I was eager to read Fahrenheit 451 again. It was on the required reading list when I was in middle school, and while I remember enjoying it, all that really stuck with me over the years was the almost sensory experiences of burning books and the visceral fear of a spider-legged, mechanical dog.
What struck me most as an adult was the scathing indictment laid down by Captain Beatty. I remember thinking that Bradbury’s message in this book was that the simple act of burning books is bad — something that is hardly controversial just about anywhere outside of the Hitler Youth. But it’s not.
The message is more about the vital role of critical thinking that underpins intelligent literature. There’s nothing inherently wrong with wall-sized video screens — it’s when they blare out homogenized, inoffensive, raw audio and visual stimulation that precludes thought or discussion that they become dangerous. “Out of the nursery into the college and back to the nursery,” as Beatty says.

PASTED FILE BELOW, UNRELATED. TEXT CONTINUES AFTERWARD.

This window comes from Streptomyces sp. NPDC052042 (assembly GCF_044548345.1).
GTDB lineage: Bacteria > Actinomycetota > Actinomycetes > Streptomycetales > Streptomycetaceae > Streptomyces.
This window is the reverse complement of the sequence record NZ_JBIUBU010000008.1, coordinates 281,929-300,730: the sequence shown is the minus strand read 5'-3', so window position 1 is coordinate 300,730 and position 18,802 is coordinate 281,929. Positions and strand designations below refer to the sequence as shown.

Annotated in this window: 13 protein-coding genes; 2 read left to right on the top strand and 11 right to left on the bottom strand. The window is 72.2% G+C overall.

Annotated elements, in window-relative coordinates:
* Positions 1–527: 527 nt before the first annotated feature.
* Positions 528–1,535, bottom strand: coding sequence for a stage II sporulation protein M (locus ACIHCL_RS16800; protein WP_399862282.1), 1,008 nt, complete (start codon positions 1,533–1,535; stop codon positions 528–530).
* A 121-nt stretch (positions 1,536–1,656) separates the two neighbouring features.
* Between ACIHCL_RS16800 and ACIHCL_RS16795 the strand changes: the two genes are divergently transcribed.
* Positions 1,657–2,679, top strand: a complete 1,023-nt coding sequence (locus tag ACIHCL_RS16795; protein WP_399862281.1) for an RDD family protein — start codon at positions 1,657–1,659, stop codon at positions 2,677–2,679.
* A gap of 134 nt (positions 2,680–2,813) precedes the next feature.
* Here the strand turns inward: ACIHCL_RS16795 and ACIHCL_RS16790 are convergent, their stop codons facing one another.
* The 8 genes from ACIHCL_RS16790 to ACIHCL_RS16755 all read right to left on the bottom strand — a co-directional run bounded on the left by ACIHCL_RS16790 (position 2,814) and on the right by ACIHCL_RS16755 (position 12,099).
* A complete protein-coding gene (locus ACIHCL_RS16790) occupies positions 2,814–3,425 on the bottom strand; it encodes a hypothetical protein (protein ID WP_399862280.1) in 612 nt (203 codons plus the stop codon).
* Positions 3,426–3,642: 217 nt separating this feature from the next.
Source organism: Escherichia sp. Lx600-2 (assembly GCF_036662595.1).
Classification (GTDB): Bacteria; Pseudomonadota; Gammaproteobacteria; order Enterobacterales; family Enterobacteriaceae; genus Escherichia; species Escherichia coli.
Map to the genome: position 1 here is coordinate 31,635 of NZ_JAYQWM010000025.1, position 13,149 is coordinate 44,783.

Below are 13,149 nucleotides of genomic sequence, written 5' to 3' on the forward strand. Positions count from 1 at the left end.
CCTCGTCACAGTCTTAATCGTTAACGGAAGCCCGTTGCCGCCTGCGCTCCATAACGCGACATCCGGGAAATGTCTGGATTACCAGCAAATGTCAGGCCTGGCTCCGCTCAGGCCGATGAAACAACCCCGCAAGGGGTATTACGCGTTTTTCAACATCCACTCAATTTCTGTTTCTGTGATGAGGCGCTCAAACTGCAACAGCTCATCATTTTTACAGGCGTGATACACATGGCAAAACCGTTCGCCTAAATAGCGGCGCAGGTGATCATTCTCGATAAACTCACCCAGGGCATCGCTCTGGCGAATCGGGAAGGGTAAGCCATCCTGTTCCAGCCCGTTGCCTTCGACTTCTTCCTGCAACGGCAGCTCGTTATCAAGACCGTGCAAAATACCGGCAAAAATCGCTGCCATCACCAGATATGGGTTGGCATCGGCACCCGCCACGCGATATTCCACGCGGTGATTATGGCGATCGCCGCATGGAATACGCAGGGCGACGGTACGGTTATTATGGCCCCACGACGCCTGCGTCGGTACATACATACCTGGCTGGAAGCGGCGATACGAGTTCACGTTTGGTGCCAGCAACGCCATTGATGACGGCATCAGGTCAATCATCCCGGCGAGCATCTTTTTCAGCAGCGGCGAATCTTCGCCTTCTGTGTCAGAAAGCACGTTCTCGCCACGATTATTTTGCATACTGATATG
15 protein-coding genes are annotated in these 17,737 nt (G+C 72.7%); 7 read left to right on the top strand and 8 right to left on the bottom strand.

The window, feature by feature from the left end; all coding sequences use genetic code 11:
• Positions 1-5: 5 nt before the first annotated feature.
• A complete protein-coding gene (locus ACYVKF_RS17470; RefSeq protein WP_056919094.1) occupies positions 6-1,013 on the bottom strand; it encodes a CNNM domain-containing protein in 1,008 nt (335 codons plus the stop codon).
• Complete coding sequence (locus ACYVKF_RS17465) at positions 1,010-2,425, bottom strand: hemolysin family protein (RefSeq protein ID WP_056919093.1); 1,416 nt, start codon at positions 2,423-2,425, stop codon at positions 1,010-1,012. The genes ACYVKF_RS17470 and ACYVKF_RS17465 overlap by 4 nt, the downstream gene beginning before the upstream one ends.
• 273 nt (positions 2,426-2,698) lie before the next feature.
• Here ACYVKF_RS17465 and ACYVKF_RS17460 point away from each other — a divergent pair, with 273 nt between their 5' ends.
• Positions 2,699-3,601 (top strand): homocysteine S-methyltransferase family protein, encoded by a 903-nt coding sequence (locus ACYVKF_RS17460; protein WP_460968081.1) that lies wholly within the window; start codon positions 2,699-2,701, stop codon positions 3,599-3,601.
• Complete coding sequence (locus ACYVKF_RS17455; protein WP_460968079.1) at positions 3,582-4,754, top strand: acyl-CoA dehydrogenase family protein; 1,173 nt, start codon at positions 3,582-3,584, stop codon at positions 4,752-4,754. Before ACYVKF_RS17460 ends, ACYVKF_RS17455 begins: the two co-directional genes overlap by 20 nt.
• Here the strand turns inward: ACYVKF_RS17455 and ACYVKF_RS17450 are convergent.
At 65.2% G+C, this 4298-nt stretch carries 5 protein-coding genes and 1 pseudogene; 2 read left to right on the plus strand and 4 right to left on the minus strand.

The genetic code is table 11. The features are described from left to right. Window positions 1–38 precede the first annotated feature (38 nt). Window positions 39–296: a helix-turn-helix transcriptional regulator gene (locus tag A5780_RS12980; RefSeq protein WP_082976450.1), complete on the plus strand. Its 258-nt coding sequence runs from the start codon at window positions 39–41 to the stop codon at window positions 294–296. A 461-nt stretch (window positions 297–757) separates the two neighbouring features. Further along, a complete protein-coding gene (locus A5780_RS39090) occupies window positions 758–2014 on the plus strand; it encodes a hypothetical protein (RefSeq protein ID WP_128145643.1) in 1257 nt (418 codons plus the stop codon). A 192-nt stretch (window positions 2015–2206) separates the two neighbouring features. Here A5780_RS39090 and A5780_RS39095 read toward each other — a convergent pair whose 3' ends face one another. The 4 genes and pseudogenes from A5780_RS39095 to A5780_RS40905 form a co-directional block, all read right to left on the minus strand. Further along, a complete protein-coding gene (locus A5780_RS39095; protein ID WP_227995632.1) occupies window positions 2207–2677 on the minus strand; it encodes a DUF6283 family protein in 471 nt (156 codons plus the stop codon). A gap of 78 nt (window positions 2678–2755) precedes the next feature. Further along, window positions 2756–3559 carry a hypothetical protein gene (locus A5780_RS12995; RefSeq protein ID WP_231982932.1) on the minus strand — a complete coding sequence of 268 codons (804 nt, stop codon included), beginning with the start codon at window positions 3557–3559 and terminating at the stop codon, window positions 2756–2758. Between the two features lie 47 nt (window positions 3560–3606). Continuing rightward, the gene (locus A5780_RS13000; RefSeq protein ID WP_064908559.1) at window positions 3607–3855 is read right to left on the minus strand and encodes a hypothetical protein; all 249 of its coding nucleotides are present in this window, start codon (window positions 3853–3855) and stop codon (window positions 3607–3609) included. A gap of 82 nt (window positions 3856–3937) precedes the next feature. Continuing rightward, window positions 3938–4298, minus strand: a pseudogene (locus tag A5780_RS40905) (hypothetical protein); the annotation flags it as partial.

I feel as though Bradbury anticipated the nature of the internet as well, with the line: “Cram them full of non-combustible data, chock them so damned full of ‘facts’ they feel stuffed, but absolutely ‘brilliant’ with information. Then they’ll feel they’re thinking, they’ll get a sense of motion without moving.”
Captain Beatty’s voice now lingers in my subconscious, every time I pick up the Xbox controller or stray from my work to browse Reddit for time-wasting links. Why ask the hard questions when I can just be happy? I still feel the desire to build things of permanence even as my years are entertained away from me, but it’s so difficult to know where to start.
For the record, I refuse to acknowledge the so-called “irony” of reading Fahrenheit 451 on a Kindle. Yes, it is a screen. That is as far as the irony goes. The accessibility and non-flammability of digital literature supersede that childish bit of needling.